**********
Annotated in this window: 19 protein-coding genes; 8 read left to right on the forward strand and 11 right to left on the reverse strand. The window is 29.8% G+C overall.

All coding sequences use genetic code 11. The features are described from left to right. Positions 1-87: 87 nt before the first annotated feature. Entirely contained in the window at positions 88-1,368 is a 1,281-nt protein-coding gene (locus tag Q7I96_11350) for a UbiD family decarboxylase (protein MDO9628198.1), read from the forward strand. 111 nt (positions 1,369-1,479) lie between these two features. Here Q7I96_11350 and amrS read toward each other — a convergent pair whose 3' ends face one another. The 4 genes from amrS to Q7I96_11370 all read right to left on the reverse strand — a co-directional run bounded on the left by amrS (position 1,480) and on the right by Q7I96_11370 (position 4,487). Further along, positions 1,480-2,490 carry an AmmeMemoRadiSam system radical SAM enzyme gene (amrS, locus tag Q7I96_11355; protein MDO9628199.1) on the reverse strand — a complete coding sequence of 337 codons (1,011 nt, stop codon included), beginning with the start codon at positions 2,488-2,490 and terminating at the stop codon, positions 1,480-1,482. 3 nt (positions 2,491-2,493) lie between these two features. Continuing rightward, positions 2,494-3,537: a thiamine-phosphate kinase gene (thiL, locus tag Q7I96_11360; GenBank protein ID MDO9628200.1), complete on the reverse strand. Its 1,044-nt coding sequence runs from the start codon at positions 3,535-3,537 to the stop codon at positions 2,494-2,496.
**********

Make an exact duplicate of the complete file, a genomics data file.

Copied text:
Annotated in this window: 19 protein-coding genes; 8 read left to right on the forward strand and 11 right to left on the reverse strand. The window is 29.8% G+C overall.

All coding sequences use genetic code 11. The features are described from left to right. Positions 1-87: 87 nt before the first annotated feature. Entirely contained in the window at positions 88-1,368 is a 1,281-nt protein-coding gene (locus tag Q7I96_11350) for a UbiD family decarboxylase (protein MDO9628198.1), read from the forward strand. 111 nt (positions 1,369-1,479) lie between these two features. Here Q7I96_11350 and amrS read toward each other — a convergent pair whose 3' ends face one another. The 4 genes from amrS to Q7I96_11370 all read right to left on the reverse strand — a co-directional run bounded on the left by amrS (position 1,480) and on the right by Q7I96_11370 (position 4,487). Further along, positions 1,480-2,490 carry an AmmeMemoRadiSam system radical SAM enzyme gene (amrS, locus tag Q7I96_11355; protein MDO9628199.1) on the reverse strand — a complete coding sequence of 337 codons (1,011 nt, stop codon included), beginning with the start codon at positions 2,488-2,490 and terminating at the stop codon, positions 1,480-1,482. 3 nt (positions 2,491-2,493) lie between these two features. Continuing rightward, positions 2,494-3,537: a thiamine-phosphate kinase gene (thiL, locus tag Q7I96_11360; GenBank protein ID MDO9628200.1), complete on the reverse strand. Its 1,044-nt coding sequence runs from the start codon at positions 3,535-3,537 to the stop codon at positions 2,494-2,496.